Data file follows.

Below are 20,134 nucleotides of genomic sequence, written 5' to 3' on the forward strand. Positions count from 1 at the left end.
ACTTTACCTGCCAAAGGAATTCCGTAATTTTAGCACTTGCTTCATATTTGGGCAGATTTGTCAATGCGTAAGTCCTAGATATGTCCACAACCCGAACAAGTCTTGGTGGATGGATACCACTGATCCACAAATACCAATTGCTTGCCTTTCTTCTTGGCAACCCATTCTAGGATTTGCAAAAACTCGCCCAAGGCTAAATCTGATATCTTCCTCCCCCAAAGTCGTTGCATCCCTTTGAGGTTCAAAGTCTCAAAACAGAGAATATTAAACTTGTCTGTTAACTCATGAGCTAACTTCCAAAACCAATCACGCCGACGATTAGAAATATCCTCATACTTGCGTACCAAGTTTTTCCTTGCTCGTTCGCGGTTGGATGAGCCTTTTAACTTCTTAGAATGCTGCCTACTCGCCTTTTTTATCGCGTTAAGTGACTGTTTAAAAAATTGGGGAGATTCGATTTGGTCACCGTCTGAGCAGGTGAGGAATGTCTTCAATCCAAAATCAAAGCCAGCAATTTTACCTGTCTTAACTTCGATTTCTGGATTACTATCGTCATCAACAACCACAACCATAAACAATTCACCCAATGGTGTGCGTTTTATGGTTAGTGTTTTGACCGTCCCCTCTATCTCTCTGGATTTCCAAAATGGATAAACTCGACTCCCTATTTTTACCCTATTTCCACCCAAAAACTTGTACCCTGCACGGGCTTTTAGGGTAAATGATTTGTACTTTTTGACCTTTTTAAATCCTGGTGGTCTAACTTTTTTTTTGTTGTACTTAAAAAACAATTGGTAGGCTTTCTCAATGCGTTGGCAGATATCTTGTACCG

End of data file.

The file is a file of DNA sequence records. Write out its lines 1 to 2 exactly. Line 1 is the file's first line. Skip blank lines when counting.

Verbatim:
Below are 20,134 nucleotides of genomic sequence, written 5' to 3' on the forward strand. Positions count from 1 at the left end.
ACTTTACCTGCCAAAGGAATTCCGTAATTTTAGCACTTGCTTCATATTTGGGCAGATTTGTCAATGCGTAAGTCCTAGATATGTCCACAACCCGAACAAGTCTTGGTGGATGGATACCACTGATCCACAAATACCAATTGCTTGCCTTTCTTCTTGGCAACCCATTCTAGGATTTGCAAAAACTCGCCCAAGGCTAAATCTGATATCTTCCTCCCCCAAAGTCGTTGCATCCCTTTGAGGTTCAAAGTCTCAAAACAGAGAATATTAAACTTGTCTGTTAACTCATGAGCTAACTTCCAAAACCAATCACGCCGACGATTAGAAATATCCTCATACTTGCGTACCAAGTTTTTCCTTGCTCGTTCGCGGTTGGATGAGCCTTTTAACTTCTTAGAATGCTGCCTACTCGCCTTTTTTATCGCGTTAAGTGACTGTTTAAAAAATTGGGGAGATTCGATTTGGTCACCGTCTGAGCAGGTGAGGAATGTCTTCAATCCAAAATCAAAGCCAGCAATTTTACCTGTCTTAACTTCGATTTCTGGATTACTATCGTCATCAACAACCACAACCATAAACAATTCACCCAATGGTGTGCGTTTTATGGTTAGTGTTTTGACCGTCCCCTCTATCTCTCTGGATTTCCAAAATGGATAAACTCGACTCCCTATTTTTACCCTATTTCCACCCAAAAACTTGTACCCTGCACGGGCTTTTAGGGTAAATGATTTGTACTTTTTGACCTTTTTAAATCCTGGTGGTCTAACTTTTTTTTTGTTGTACTTAAAAAACAATTGGTAGGCTTTCTCAATGCGTTGGCAGATATCTTGTACCG